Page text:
Ex-Soldier's Thefts T.Y.R. Servant Sent to Prison. At Ystrad Police Court on Monday, Stephen Davies, Trealaw, ex-Army man and T.V.R. goods checker, was brought up on remand charged with stealing cutlery and electro-plated goods to the value of £ (j 18s. 3d., the property of the Taff Vale Railway Company. Mr. Cyril Brown (Messrs. Ingledew and Sons, Car- diff) prosecuted for the Company. Joseph Lockwood, Margaret Street, Sheffield, packer in the employ of Messrs. W. W. Harrison and Co., Ltd., cutlery manufacturers, said that on the 22nd March he packed and sent two cises, of cutlery containing six boxes of household sets of cutlery, 12 boxes of nickel silver teaspoons and tongs. 3 cases of teaspoons and tongs, a number of electro-plated spoons and forks, steel dessert spoons and knives, made by Harrison and Co., to Mr. A. Fulirer, jeweller, Treorcliy. Books were produced proving the entry and consignment of goods to the Midland Railway. ffm. Rd. Thomas, goods checker at Merthyr T.Y.R. Goods Station, said he received the invoice for two cases of electro plated goods and cutlery for Mr. Fuhrer, Treorchy. He checked the goods and found them in good condition, and they were put on wagon No. 4651, pro- perly sheeted, bound for Treorchy. Thomas Edwards, goods checker at Tre- orchy Goods Station (T.V.R.), said that on the 27th March lie received the invoice for the electro-plated goods, which arrived on wegon 4651, consigned from Sheffield to Mr. Fuhrer. Thev were not delivered owing to the Easter holidays. On the 29th March, the contents of the boxes were scattered about the wagon. He re- packed them, and they were delivered to Mr. Fuhrer, after having drawn the fore- man's attention to what had taken place. Adolpb Fuhrer, jeweller, Treorcliy,. said that he received the invoice for two cases of, cutlery, &c.. from Messrs. Harrison and Co., Sheffield. On March 29th he received the goods, and found, that 367 articles were missing. Ebenezer Wallace Hodges, cloak-room attendant at Queen Street Station, Car- diff, said that on March- 31st, about 11 p.m., a young man came to him with a soldier's kit-bag full of articles, and said he wanted to leave it at the cloak-room, which he did. On the 11th April, the bag, which had not been fetched, was opened by the stationmaster in the pre- sence of P.S. Harris, Treorcliy. John Bolton, general dealer, 68, Milli- cent Street. Cardiff, said that on the 1st of April the prisoner came to him and asked him to buy some cutlery. Wit- ness suspected him, but while the pri- soner was in his shon the police came. in and took the prisoner and cutlery away. Albert James Donovan, d puty manager of the Workmen's Home, Cardiff, said that on the 1st April prisoner came to him and asked him to keep a. parcel safe. Later, Inspector Edwards (T.V.R.) came to the Home, and the parcel was opened in his presence. Inspector David Edwards, detective in the employ of the Taff Vale Railway Com- pany, said that on April 11th he called at the Workmen's Home, and found some of the missing cutlery in a parcel; 294 articles had been recovered, and 73 were, missing, the total value being P-6 18s. 3d., the property of the Taff Vale Railway Company. P.S. Harris gave evidence of arrest. Prisoner pleaded guilty, and was sen- tenced to four months' hard labour.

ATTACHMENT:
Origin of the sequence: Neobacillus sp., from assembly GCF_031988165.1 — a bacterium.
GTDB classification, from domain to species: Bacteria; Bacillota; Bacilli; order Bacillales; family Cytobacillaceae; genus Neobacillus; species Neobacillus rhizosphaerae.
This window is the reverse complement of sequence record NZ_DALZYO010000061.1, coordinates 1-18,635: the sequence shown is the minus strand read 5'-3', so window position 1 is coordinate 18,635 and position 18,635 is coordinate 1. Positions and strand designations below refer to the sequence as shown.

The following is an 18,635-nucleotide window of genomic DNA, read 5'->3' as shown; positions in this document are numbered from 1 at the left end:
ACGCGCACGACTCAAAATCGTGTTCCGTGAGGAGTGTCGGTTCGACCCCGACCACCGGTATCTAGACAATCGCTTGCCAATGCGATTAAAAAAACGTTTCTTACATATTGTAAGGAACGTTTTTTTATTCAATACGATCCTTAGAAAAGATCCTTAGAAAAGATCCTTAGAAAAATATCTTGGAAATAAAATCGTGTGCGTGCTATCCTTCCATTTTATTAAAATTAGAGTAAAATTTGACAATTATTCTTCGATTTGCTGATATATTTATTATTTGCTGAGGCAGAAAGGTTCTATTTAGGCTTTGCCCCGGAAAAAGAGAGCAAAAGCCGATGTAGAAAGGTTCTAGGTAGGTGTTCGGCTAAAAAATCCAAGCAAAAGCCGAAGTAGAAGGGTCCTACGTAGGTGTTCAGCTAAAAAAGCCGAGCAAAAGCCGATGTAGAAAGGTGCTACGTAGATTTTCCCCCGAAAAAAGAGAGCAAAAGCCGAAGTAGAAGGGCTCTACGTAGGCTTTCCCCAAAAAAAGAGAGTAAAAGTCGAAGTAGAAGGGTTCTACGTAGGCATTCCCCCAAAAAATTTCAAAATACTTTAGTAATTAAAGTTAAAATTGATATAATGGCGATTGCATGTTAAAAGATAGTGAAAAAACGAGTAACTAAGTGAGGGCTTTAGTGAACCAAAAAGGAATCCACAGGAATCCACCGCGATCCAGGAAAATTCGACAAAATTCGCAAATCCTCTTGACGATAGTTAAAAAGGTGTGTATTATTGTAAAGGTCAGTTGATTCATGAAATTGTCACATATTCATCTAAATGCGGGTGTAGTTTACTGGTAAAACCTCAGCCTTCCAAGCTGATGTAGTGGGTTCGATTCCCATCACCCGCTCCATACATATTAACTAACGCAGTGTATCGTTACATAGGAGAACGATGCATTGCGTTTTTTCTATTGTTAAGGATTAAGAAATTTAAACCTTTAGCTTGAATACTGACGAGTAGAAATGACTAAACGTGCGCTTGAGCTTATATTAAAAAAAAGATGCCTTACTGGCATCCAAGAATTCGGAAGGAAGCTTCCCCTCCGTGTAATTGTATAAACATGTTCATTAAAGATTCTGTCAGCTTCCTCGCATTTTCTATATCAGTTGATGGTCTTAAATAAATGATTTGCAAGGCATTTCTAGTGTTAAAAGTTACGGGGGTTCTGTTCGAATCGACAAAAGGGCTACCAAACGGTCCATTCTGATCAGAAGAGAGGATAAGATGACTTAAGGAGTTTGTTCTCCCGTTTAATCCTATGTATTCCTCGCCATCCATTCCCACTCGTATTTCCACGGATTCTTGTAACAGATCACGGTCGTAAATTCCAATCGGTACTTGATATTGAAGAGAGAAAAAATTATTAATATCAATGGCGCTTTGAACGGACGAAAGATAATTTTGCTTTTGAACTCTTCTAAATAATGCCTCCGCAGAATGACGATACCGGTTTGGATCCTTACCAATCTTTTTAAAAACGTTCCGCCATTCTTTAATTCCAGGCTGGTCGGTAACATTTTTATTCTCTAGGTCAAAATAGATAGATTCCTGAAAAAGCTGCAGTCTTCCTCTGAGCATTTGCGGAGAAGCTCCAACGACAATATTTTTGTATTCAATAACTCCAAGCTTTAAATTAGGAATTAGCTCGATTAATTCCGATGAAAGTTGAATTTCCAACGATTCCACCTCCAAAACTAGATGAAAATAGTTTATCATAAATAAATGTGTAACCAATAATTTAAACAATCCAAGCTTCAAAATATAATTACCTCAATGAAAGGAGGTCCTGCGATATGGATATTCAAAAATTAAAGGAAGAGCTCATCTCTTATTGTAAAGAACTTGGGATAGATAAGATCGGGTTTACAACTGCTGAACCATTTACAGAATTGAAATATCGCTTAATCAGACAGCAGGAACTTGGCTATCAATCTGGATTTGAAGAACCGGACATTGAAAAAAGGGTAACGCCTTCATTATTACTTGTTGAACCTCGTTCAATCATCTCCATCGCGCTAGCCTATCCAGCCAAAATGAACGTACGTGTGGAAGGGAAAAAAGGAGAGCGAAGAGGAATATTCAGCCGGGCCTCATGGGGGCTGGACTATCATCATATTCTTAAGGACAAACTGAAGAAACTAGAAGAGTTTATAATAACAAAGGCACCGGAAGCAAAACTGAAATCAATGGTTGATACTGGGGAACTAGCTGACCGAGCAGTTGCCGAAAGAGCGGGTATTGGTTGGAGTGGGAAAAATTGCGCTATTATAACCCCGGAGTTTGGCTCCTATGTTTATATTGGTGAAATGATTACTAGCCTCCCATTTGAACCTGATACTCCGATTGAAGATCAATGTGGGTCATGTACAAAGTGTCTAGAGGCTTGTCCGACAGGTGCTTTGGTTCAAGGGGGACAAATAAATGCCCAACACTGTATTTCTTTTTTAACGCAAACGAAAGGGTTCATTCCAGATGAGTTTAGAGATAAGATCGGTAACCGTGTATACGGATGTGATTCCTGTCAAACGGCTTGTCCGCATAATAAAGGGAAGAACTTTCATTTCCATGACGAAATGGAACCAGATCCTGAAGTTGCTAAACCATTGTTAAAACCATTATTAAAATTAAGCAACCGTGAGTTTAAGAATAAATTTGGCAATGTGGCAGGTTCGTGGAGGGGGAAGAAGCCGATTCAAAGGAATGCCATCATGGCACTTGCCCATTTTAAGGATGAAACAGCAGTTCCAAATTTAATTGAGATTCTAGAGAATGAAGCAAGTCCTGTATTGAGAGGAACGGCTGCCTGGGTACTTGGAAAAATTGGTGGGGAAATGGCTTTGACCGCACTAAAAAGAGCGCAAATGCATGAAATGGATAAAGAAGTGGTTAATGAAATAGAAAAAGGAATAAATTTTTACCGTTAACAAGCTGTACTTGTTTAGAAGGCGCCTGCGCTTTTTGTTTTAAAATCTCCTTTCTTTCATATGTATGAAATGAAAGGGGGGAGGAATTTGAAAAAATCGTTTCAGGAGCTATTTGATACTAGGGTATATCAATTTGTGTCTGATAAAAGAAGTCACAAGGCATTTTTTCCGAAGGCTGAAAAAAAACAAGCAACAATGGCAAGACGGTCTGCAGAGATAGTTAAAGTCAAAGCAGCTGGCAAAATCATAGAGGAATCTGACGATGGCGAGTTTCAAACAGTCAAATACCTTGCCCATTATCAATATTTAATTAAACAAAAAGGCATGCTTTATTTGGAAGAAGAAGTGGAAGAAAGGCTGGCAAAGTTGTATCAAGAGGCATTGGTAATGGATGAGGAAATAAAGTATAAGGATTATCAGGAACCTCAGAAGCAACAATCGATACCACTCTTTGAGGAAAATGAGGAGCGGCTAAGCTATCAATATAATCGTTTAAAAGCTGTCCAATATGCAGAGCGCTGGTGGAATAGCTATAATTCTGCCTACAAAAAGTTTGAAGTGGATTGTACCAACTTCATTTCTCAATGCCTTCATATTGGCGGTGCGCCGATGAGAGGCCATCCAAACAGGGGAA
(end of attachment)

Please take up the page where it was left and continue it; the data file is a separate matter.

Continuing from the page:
w^rm Y Wise Cook^ does not buy flour and baking powder ready mixed, but always adds her baking powder to the ffour at baking time to ensure the mixture being perfectly fresh and the baking powder she uses is always MENK Amk MM 5 W-M n a r BORWICKS j I That is why k her Cakes and Pastry r.re A so light, digestible L and appetizing. a (.. "< .f -o. Bread will not he Taxed! Nor will the price of Golden Fleece Margarine be affected by any change of Government. You will ALWAYS I be able to buy it at 1/- per lb. WITH THIS OVERWEIGHT GIVEN AWAY: t | pound with every pound. | pound with every pound. ALTHOUGH IT IS Just like Best Butter." A Saving of 6d. in every 1/- spent on your Butter Bill. 124 Griffiths and Thomas, Shop-fittkrs, For FRONTS ENCLOSURES, CASES and SIGNS. Estimates Free Nat. Telephone, 2247, Tunnel, Queen Street, CARDIFF j (Opposite St. John's Schools). Gnosvenon Restaurant, Penarth (Two minutes' walk from Station), Mr. 0. G. J. WILLIAMS, Proprietor, will be pleased to see old friends as well as new during the season. School parties, picnics etc., specially catered for. Good Beds, charges strictly moderate. Price list on application' LARGE DINING HALL JUST ADDED, capable of seating 300 to 400 persons- 200